Kolkata: When the Prime Minister offered to appear before the Public Accounts Committee (PAC) probing the 2G spectrum scam, some in the Congress described it as a masterstroke. But today one of the Congress's most senior leaders, Pranab Mukherjee said he would not have advised the prime minister to go this extra mile.
"The PM announced on his own, without consulting any of us first that he would appear before the PAC. Had he consulted with me, I would have told him not to because I am conservative," Pranab Mukerjee said addressing Congressmen in Kolkata today.
"Why don't ministers appear before Parliamentary Committees? The reason is simple. A minister is accountable to the Lok Sabha or the Rajya Sabha, to the 543 members of Lok Sabha. A minister has reached his position thanks to his party, Out of those 543 members, 272 of them back their party, back their Prime Minister. He is accountable to the whole House, not just a section of it," he added. (Read: Dispel air of despondency, says PM in new year message)
Later in the day, as reports of his statement appeared in the media, Mukherjee was quick deny that he differed with the Prime Minister. "It is wrong to state that there have been differences of opinion between me and the PM on his offer to appear before the PAC. I have said though Prime Minister had offered to appear before PAC, I would not have done so. I had also given an example that ministers did not appear before any parliamentary committee. This is because the parliamentary committees are part, while Parliament is the whole," he said.
(Read: Pranab Mukerjee denies rift with the PM)
Mukherjee also slammed the Opposition over its demand for a Joint Parliamentary Committee (JPC) probe into the 2G spectrum scam. "I have never seen Parliament being stalled the way Opposition did. It is wrong to say government has failed to act against corruption. We have already ordered a probe into the scam," he said.
Through the Winter Session of Parliament, the stand-off between the Opposition and the government over a JPC ensured that the entire session virtually saw no business being conducted. As a compromise, the Prime Minister offered to appear before the Public Accounts Committee (PAC) which is studying the 2G spectrum scam as reported by the government's auditor, the Comptroller and Auditor General (CAG). (Read: Speaker fails to break deadlock)
The Prime Minister stressed that this is an unprecedented offer. The BJP responded that it didn't want the Prime Minister to break the tradition, and that it's not going to budge from its JPC war cry. Reiterating that stand, BJP's Ravi Shankar Prasad today said, "What is the hidden hand that is delaying the constitution of JPC? May be they have something to hide." (Read: NDA leaders meet, stick to JPC demand)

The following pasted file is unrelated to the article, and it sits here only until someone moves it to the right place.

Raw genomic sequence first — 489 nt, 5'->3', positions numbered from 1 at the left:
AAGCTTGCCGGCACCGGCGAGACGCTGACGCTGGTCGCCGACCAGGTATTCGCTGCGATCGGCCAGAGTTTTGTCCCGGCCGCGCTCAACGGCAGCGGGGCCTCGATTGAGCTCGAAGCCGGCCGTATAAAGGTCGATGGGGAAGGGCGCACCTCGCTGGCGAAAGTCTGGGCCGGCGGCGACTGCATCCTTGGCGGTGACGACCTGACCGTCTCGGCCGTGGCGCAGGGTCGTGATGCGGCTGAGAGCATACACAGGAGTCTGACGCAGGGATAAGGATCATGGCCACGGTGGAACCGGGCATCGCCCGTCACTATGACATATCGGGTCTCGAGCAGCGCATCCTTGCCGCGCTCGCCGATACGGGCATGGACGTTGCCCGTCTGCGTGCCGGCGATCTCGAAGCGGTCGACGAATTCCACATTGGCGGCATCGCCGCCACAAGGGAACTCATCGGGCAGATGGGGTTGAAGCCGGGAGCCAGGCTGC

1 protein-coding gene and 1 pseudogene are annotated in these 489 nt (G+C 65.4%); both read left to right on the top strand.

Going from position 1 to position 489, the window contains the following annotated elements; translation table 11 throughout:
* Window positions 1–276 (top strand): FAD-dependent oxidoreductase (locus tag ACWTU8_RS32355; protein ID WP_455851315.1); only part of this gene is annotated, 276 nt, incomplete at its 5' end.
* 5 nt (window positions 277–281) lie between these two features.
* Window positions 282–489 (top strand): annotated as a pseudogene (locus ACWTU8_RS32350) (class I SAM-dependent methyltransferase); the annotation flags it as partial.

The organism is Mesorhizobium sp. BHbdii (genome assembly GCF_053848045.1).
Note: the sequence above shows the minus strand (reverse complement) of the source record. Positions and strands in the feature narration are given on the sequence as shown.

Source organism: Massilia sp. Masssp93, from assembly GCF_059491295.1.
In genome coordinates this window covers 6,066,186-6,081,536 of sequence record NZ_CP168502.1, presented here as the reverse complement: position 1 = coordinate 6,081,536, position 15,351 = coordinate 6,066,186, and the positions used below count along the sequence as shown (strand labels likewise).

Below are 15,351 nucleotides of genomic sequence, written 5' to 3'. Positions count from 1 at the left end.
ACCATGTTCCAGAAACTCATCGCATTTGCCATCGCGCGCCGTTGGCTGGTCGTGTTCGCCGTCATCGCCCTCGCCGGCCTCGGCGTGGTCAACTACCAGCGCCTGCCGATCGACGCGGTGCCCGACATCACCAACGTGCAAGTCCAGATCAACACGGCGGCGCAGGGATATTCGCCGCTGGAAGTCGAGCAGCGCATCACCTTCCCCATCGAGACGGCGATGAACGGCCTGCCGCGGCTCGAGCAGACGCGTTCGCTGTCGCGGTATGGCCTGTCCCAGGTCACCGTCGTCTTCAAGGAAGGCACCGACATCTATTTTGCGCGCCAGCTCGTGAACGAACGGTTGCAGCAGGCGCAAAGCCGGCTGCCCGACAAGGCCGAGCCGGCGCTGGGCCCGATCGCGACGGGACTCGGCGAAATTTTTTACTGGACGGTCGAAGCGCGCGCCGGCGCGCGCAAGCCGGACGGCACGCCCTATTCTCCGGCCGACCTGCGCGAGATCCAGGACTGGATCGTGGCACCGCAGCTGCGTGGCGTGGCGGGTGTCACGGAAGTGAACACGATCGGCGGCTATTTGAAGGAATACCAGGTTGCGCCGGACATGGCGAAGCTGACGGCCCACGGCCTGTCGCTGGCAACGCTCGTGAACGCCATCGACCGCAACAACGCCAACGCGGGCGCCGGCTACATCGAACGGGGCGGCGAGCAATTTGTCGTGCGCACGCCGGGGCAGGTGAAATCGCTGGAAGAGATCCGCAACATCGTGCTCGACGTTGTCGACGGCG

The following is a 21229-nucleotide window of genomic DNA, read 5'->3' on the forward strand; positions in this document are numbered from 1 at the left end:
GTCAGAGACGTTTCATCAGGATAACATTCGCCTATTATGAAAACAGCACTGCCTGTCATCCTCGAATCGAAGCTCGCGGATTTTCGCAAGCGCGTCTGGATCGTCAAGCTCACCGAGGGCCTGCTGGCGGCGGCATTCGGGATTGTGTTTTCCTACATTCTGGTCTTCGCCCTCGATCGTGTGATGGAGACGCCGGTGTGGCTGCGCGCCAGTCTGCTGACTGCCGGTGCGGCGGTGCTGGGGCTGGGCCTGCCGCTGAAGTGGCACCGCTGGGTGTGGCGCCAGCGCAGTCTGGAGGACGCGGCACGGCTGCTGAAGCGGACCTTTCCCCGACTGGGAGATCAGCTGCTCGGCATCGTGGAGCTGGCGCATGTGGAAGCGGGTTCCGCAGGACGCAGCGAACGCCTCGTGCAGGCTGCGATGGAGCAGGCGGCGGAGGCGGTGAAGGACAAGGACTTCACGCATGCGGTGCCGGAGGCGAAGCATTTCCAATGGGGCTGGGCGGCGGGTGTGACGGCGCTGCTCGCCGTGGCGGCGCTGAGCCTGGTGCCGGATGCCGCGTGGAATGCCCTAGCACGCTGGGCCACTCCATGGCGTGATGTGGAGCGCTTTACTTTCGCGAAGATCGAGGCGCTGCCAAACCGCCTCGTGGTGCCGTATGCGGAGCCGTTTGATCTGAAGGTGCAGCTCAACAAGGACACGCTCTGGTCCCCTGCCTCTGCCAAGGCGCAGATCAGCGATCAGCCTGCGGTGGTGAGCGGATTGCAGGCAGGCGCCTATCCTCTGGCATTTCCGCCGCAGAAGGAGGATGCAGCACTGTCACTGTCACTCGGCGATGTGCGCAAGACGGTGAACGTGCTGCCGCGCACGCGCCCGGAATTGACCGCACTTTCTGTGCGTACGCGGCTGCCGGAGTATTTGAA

The CPI's National Secretary D Raja slammed Pranab Mukerjee's statement today contending that the Prime Minister's offer was made at a session of the AICC and not the Parliament. "The PM made that offer in the AICC session which was held very recently so is it the Congress party's stand or is the PM taking a different stand from the Congress party? Or is Mr Pranab Mukhrjee is saying a different thing from what the PM has said? I don't know. It is for them to explain to the country and people," Raja said.
The government has maintained that several agencies like the Central Bureau of Investigation (CBI) and the Enforcement Directorate (ED) are detailing how the 2G scam was executed. A Raja as Telecom Minister is accused of under-valuing 2G spectrum to favour companies who applied for mobile licenses in 2008. The government's auditor said in November that Raja cost the government upto Rs. 1.76 lakh crore. That sealed Raja's fate, forcing him to resign from the Cabinet.
The CBI has since raided the homes of A Raja and his associates. It is also studying the phone conversations between PR executive Niira Radia and politicians and industrialists to determine whether Radia lobbied for her clients to win 2G licenses, and influenced the government to reinduct Raja as Telecom Minister after the UPA won the general elections in 2009.
The government points to these lines of inquiry as proof that a JPC is not needed. Constituting this new committee, made up of different parties, would only slow down the 2G investigation, argue its critics, most of who are part of the government.
The PM's offer to answer questions posed by the PAC was prompted by suggestions that the government doesn't want to set up a JPC because it will have the power to summon the Prime Minister and his colleagues.